ville at spammers.com
Wed Jul 7 14:08:41 CEST 2004
>>>>> "Jacek" == Jacek Generowicz <jacek.generowicz at cern.ch> writes:
Jacek> Regarded as such by whom ?
Jacek> Probably by students who saw lots more job adverts for
Jacek> Java, C++, VB, COBOL etc. programmers.
Mostly by students, media and "the guys at the internet" ;-). Students
often have some idea of what local companies use at least,
though. ISTR the lecturer didn't disagree either.
Jacek> You probably regard Forth, Smalltalk (and so on, and so on)
Jacek> as languages nobody uses, and yet there are people making a
Pretty much, yes. For languages like Smalltalk, "nobody using it" can
be extremely damaging, whereas with languages like Python it wouldn't
matter as much, since the language can be used for scripting. A
scripting language can be sneaked into companies that don't use it
"officially". Apparently the same works for embeddable languages like
Scheme, where the Scheme-lovers are hacking Scheme while the PHB lives
in the oblivious belief that their application is in C++ ;-).
Jacek> delivering applications in these languages, and I would bet
Jacek> that they are doing it far more efficiently than all those
Jacek> who do so in Java, C++ or COBOL ... and are having much
Jacek> more fun in the process, and are probably getting paid much
The languages you enumerate are irrelevant for this
discussion. Contrast them with Python.
One indicator of the health of the language is the status in the Open
Source community. It's more democratic than the status in the academia
(where one zealous professor can have huge influence). Some snippets from sourceforge.net
Smalltalk (50 projects)
Forth (55 projects)
Scheme (181 projects)
Lisp (307 projects)
C# (1602 projects)
Python (3392 projects)
Java (12617 projects)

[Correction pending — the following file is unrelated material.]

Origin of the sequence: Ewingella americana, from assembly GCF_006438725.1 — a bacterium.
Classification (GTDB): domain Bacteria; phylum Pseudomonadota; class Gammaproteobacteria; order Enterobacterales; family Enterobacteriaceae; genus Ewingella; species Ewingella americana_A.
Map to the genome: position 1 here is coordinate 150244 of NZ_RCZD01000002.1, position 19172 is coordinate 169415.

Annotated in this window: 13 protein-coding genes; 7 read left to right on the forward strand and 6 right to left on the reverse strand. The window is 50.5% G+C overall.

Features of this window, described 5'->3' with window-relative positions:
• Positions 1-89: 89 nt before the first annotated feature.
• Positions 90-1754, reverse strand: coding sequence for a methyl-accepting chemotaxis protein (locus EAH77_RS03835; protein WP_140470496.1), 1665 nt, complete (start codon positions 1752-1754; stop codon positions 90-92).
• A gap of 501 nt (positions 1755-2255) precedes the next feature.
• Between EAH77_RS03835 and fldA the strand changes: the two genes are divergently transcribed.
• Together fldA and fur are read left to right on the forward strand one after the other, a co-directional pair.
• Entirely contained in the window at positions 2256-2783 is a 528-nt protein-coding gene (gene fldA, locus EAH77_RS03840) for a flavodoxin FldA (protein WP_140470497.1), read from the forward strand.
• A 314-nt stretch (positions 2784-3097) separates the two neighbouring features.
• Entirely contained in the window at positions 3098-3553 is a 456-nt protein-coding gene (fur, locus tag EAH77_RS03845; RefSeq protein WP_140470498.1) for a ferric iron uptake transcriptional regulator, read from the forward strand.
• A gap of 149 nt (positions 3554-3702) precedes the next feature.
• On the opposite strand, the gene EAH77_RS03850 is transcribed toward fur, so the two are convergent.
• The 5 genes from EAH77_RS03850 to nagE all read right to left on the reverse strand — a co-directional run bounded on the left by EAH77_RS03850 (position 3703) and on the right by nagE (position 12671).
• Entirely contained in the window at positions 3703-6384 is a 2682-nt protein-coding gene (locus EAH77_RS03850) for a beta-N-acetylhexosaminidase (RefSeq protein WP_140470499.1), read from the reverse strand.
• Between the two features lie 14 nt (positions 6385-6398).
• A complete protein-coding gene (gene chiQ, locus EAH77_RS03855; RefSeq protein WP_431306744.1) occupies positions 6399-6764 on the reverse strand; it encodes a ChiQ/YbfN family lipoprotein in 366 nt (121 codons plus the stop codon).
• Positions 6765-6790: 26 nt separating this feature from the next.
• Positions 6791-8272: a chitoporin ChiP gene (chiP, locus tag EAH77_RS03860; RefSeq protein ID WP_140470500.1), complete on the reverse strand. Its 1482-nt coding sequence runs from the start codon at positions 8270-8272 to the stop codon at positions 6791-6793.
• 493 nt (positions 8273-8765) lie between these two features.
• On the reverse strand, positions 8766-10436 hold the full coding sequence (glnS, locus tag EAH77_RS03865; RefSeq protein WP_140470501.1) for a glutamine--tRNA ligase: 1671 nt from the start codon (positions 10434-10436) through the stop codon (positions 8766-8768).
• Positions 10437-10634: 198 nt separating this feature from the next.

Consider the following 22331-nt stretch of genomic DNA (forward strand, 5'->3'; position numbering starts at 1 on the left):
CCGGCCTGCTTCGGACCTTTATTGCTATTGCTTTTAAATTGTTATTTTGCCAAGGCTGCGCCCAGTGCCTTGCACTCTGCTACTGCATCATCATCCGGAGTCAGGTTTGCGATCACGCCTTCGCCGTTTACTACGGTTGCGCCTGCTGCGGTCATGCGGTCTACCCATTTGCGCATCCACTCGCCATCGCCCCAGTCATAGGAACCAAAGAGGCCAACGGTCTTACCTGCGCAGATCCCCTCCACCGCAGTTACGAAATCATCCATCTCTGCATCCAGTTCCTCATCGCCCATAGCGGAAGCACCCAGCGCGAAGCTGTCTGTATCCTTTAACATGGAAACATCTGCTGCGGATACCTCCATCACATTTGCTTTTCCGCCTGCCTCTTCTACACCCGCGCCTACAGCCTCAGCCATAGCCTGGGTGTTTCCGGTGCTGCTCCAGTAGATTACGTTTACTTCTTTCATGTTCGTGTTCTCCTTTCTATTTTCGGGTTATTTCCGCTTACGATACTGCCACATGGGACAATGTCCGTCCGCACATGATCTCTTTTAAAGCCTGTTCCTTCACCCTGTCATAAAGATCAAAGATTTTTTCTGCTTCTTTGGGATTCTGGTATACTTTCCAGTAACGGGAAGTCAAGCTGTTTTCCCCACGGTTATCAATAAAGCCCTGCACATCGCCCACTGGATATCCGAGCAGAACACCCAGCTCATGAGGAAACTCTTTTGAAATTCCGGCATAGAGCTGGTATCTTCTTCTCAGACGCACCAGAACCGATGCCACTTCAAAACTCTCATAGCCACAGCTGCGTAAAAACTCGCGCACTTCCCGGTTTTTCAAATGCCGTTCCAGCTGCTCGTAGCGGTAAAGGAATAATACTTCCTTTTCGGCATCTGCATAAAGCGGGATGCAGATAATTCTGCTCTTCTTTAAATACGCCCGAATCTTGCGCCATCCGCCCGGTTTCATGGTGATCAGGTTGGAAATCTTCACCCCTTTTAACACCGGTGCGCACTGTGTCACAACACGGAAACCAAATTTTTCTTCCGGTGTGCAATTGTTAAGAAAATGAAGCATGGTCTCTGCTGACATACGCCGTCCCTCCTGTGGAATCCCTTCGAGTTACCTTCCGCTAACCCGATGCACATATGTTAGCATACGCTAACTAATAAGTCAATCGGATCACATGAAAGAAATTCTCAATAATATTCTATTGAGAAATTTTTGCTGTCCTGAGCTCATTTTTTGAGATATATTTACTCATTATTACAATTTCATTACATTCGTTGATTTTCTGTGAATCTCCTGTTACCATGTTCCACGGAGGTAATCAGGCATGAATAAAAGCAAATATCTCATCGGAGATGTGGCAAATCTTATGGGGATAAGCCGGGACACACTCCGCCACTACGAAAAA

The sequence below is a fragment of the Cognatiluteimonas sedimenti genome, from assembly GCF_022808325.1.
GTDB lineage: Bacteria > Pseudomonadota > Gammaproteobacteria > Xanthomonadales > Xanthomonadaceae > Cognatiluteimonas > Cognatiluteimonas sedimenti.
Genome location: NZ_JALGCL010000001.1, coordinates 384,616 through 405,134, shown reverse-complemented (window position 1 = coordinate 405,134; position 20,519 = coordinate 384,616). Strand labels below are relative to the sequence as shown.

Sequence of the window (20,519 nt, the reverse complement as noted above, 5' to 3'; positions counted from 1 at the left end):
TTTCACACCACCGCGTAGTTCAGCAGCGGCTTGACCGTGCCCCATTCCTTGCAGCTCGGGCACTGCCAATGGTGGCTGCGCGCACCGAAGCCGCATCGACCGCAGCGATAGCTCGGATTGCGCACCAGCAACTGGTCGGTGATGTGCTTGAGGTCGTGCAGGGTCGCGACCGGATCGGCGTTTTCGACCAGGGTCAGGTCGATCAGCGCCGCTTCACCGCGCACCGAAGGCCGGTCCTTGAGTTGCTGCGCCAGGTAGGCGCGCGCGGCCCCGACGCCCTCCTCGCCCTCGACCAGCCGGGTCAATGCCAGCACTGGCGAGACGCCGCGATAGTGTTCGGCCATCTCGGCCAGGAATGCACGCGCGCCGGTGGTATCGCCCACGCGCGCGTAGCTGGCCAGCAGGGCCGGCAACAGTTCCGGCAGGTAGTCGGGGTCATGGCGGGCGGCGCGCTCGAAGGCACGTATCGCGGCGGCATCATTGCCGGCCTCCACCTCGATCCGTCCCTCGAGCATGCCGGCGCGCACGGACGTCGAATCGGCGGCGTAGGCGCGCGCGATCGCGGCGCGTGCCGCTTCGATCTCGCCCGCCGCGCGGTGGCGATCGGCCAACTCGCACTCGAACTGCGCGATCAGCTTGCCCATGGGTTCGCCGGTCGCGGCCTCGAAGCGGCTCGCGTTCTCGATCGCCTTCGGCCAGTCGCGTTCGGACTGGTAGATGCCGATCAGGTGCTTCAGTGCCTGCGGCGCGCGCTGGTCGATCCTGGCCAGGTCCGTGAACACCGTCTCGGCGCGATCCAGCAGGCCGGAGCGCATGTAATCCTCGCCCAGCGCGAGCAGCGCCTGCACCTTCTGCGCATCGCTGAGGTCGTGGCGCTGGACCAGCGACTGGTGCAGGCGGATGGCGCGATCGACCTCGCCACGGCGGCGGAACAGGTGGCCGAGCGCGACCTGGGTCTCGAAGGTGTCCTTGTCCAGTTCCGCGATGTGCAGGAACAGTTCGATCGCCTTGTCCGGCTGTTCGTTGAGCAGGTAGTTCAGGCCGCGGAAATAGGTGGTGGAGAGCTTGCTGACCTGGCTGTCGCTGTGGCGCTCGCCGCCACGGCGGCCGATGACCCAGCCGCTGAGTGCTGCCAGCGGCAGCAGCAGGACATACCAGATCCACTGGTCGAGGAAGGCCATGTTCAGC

C (13799 projects)
C++ (13943 projects)
This alone isn't very interesting - what is interesting that some of
these languages are very old, have had all the time in the world to
gain a strong foothold, have been pushed by industry giants such as
IBM, and now have... 50 projects.
Of course people have jobs using any odd language in the
world. Another thing is whether it pays off for future students to
learn a language that they won't need after that one course, unless
they choose to stay in school & join academia. Some might say that the
time would be better spent by teaching Python instead.
After Programming I course (in Scheme), I still felt that I was a
better C/C++ programmer than Scheme programmer. If the same time was
spent learning Python, my Python skills would quite probably have
exceeded my C/C++ skills and I would still have achieved all the
"pedagogical" aims of the course (there was no macro programming).
I'll say that let them teach Python in the introductory course, and
let the students that have the craving learn Scheme in their own
time. More people would learn more things, and have more fun.
Ville Vainio http://tinyurl.com/2prnb
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